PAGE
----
Inside Lines: Singapore sailor gets set to waive rules for Olympics

 

Ser Miang Ng may not be a name which trips easily off the tongue but it is one with which we may become distinctly familiar in the coming years.

One month from today the little-known Singaporean sailor is tipped to be installed as the most important figure in world sport – the ninth president of the International Olympic Committee. Although Germany's longest-serving vice-president, Thomas Bach, is the recognised favourite to succeed Jacques Rogge, there is a huge groundswell of support for Ng, not least because seven of those eight presidents have been European – including the last four in the 41 years since the American "Slavery" Avery Brundage – and many members clearly feel it is time for a Continental sea-change.

Last week Ng came to London, which seems to be used as a critical sounding board for this intensely fought election campaign, to present impeccable credentials. A quietly spoken businessman and former diplomat, politician and Olympic yachtsman, his manifesto would see a downsizing of the Games and making the IOC more of a democracy, his first move taking members on a pilgrimage to Olympia to remind them of the movement's core values. He has been instrumental in transforming Singapore – where as I know from my time there in the Eighties, sport was virtually a dirty word with education everything – into the vibrant sporting hub of South-east Asia. He orchestrated the 2005 IOC Congress when London won the 2012 bid and was the architect of the Youth Olympics.

Ng, 64, followed rival candidate Sergey Bubka in hosting a media lunch in the shadow of the Olympic Stadium. Tomorrow it's the turn of pugnacious Dr C K Wu, the would-be world boxing czar from Taiwan, to woo us with afternoon tea at the appropriately named Queensberry Room at London's Cafe Royal.

Straight talking

While none of the athletes in Britain's prospective Winter Olympics squad are openly gay – the last Winter Olympian to "come out" was 1976 skating champion John Curry – the G-word was up for open discussion at their Bath University summer gathering on Friday.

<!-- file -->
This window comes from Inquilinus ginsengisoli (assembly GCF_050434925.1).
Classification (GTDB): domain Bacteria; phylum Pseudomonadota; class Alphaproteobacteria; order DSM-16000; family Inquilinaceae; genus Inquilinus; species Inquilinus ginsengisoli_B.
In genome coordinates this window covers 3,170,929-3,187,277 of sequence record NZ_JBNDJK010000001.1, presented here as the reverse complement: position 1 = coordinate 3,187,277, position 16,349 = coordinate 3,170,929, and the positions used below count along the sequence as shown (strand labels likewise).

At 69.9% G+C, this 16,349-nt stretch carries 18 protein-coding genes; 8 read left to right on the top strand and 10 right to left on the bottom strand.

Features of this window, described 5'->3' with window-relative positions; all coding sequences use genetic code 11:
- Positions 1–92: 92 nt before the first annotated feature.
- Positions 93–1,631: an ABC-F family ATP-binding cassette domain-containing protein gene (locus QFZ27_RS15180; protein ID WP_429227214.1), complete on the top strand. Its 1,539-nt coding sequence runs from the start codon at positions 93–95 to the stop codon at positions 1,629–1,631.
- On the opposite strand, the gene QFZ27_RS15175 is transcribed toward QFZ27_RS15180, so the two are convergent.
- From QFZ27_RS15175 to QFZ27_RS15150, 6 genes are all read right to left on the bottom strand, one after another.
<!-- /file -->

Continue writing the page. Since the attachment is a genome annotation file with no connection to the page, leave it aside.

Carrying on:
The consensus emerging is that there definitely will be no GB boycott of the Games in Sochi over Russia's anti-gay legislation. "So far no one has come forward with any concerns," says the British Olympic Association's Darryl Siebel, though adding: "But we would never compel any athlete to compete in an environment they are not happy with." Interestingly London will be hosting the Gay Olympics in 2018. Will Russia send a team?

Premier on prejudice

And still on Russia, David Cameron was on Twitter yesterday to knock back Stephen Fry's demand that the Olympics be taken away from Sochi. Echoing remarks made by President Obama, Cameron said prejudice can be better challenged by attending rather than boycotting Olympics. What would Mrs Thatcher, have made of that?

Time to box Cleverly

The Premier League kick-off next Saturday coincides with boxing's own new season, which starts with two fascinating world-title fights involving Nathan Cleverly and Darren Barker.

Upcoming blockbusters include David Haye v Tyson Fury, Carl Froch v George Groves and the pro debut of Olympic champion Anthony Joshua. Plus the mega-fight in Atlantic City between Floyd Mayweather and the tasty Mexican Saul Alvarez. Both are unbeaten, as are Cleverly and his WBO light-heavyweight challenger Sergey Kovalev, a tough Russian who knocks them all over. They clash in Cardiff in what Cleverly says is "the biggest night of my life". With Kovalev the bookies' favourite, this is a career-defining fight for Cleverly.

In Atlantic City likeable Londoner Barker is up against it in challenging big-hitting Aussie Daniel Geale for the IBF middleweight title. These match-ups, screened respectively by Box Nation and Sky, are evidence of how strongly boxing has fought back off the ropes.

a.hubbard@independent.co.uk

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